So, what can be done? As previously stated, most of these illicit pharmaceutical drugs are shipped through the mail and they have proven difficult to stop. Even so, there is still hope. There are new procedures being put in place including implementing new technology in international mail carrier facilities that allows those working there to scan packages and detect even minuscule amounts of opioids, and dark web sites are increasingly being monitored by government analysts. As of now, counterfeit drugs account for less than 1% of all pharmaceutical drugs sold in the United States. While counterfeit drugs are still a major problem in developing countries, it seems like likely that countries across the globe will eventually pick up similar measures to the U.S. and other countries that have reduced the problem significantly, so that this trade can be further snuffed out.

In essence, there are many outlets to the illicit pharmaceutical industry. These range from seemingly legal sites on the internet, the dark web, and even pharmacies and hospitals. These outlets have knowingly, and sometimes unknowingly, helped distribute sometimes dangerous counterfeit drugs to citizens across the globe. This has resulted in the deaths of many people and also helped perpetuate the opioid epidemic. Thankfully, the U.S. has amped up regulation in recent years leading to very little illicit pharmaceuticals ending up in the homes of people across the nation. In the future, it seems hopeful that the regulations that have been implemented in countries like the U.S. will soon be commonly used in other countries as well in order to stop this industry for good.

The Syrian Refugee Crisis Rages On

by Mariana Orozco, UAB student

In March 2016, The European Union and Turkey made an agreement stating Turkey would keep all asylum seekers who arrived on the Greece border in return for billions of dollars. This deal has put many asylum seekers at risk due to the dangerous environment in Turkey. However, this continues to be accepted and there are no signs of change in the future due to Greece’s incomplete assessment of Turkey as a safe third country. In February 2020, Turkey retracted their statement, saying they would not stop refugees going into Europe. Turkey is the country with the most refugees – 3.6 million Syrian refugees. Since the Syrian government started bombarding their citizens with air strikes, no other European country has tried to host Syrian citizens. When Turkey finally opened its borders into other European countries, the asylum seekers were met by armed Greek border guards, tear gas, rubber bullets, and razor wires. Turkey opened its borders to force the European nations to stop ignoring the crisis in Syria. If the international community does not step in more unarmed civilians will continue to face violence in Syria, and the situation in Turkey will worsen.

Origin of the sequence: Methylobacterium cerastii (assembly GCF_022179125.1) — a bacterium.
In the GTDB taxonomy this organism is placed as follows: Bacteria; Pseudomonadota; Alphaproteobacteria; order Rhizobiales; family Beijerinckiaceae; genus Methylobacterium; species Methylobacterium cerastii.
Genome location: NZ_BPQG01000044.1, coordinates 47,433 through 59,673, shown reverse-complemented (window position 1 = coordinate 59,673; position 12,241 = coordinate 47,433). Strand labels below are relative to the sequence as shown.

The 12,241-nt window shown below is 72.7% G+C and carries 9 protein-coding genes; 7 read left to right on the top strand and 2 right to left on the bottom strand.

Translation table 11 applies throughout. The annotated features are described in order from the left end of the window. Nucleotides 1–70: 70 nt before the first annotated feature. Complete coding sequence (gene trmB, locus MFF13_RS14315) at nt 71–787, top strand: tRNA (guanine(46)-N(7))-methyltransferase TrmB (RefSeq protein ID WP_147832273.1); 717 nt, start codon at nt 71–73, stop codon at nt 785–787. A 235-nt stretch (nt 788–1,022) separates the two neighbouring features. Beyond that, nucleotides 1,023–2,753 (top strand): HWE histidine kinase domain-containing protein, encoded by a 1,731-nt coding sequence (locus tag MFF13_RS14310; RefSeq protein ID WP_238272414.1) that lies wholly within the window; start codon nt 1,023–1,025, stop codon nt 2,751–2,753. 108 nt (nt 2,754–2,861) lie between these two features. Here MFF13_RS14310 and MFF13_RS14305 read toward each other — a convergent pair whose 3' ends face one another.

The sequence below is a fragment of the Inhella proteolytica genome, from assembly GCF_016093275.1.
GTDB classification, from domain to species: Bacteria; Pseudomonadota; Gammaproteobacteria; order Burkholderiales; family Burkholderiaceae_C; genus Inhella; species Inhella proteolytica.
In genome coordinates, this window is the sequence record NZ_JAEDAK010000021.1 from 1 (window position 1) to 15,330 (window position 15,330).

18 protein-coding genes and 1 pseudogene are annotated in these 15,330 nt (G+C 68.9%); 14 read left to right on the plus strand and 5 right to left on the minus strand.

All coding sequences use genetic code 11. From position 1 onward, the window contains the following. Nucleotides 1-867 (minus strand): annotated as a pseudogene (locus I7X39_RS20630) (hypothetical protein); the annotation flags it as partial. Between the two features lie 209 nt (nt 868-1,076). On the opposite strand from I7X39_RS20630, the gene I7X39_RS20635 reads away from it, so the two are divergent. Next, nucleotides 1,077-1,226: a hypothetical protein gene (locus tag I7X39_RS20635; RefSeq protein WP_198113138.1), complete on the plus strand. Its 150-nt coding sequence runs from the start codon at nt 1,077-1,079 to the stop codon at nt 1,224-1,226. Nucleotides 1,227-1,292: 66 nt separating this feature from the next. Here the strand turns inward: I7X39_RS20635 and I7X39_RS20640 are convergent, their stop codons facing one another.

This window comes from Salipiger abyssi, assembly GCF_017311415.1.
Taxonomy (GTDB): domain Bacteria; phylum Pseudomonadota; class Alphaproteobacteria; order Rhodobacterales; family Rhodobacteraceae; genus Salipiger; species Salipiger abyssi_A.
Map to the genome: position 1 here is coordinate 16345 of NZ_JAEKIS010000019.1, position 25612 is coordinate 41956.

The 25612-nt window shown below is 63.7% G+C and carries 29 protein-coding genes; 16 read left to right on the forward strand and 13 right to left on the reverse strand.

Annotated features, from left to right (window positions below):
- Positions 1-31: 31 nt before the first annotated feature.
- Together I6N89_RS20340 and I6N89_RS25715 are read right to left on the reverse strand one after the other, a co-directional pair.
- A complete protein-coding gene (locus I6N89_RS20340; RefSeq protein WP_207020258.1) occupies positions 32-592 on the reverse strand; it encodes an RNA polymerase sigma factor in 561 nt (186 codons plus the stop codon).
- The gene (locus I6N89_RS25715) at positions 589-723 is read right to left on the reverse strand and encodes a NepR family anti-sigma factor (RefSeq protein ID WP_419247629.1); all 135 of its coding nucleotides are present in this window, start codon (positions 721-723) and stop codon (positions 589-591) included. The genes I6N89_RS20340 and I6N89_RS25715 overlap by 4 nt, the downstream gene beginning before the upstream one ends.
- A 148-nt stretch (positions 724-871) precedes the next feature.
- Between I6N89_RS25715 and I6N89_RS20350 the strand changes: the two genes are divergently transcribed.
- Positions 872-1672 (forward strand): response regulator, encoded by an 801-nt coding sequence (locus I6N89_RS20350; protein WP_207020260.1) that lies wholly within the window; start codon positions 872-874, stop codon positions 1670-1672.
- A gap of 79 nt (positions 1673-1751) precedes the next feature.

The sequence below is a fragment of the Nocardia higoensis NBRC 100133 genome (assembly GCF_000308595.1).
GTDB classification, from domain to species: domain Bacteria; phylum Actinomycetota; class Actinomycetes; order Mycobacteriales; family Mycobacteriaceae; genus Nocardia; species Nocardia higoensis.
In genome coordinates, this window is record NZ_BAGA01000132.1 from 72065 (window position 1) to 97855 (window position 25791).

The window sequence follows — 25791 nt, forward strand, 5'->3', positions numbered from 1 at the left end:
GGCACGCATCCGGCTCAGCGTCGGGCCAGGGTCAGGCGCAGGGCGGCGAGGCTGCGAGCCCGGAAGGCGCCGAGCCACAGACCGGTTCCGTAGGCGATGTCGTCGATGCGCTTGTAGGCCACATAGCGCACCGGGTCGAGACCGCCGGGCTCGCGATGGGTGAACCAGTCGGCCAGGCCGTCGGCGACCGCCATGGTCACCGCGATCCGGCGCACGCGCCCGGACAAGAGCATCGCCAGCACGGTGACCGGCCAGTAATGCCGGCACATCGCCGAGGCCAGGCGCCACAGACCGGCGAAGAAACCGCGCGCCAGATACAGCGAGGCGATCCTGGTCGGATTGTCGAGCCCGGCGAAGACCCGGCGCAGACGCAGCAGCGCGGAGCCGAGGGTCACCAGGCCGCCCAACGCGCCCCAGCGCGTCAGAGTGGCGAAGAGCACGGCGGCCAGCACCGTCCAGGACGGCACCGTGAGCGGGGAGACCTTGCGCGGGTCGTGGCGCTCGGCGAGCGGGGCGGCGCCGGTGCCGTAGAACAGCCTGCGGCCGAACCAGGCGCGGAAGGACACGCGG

Photo of makeshift tent at refugee campsite in Turkey
“Syrian refugees’ camp in Cappadocia, Turkey” by Fabio Sola Penna; Source: Creative Commons

What is the status in Turkey?

Turkey has been home to over 3.7 million refugees, providing them with free public services, health care, and gainful employment; there are many obstacles Syrian refugees have to go through to get these. For example, Turkey adopted a work permit in 2016, but they must be requested by employers, who are often unwilling to cover the costs and face the administrative hurdles of hiring a refugee. As a result, most refugees work in low-paying jobs, such as jobs in small textile workshops and construction.

Furthermore, Turkey does not sign off on international refugee law. Therefore, they do not allow many refugees to obtain legal status. Many Turkish authorities also force the refugees to go back to Syria, leading them to want to flee to a safer place regardless of the conditions, such as Greece. 

Greece’s Response to Turkey Opening Borders

Greece has broken European Union and international law. The government is suspending the registration of any asylum claims and deporting anyone for any reason something that goes against Geneva’s Convention on Refugees. The core principle states that a “refugee should not be returned to a country where they face serious threats to their life or freedom.”  Close to 40,0000 migrants are being held in camps with short food supply, poor sanitation, and tensions with locals. Although the United Nations Refugee Agency did urge Greece to address its overcrowding and precarious conditions, not much has improved. Once refugees arrive, they are not allowed to leave until their asylum requests are processed, leading to the 90,000 cases backlog.

Image of a refugee camp in turkey; dozens of makeshifts tents on a field
“Syrian refugees’ camp in Cappadocia, Turkey” by Fabio Sola Penna; Source: Creative Commons

What about the rest of the European Union?

Turkish President Recep Tayyip Erdogan warned NATO allies and European allies that if they “do not share the burned with us, we will open the gates” . President of the European Commission described Greece as Europe’s shield in migrant crisis. They also proposed financial and material support to prevent people from entering Greece, because once they do they will continue to spread in Europe.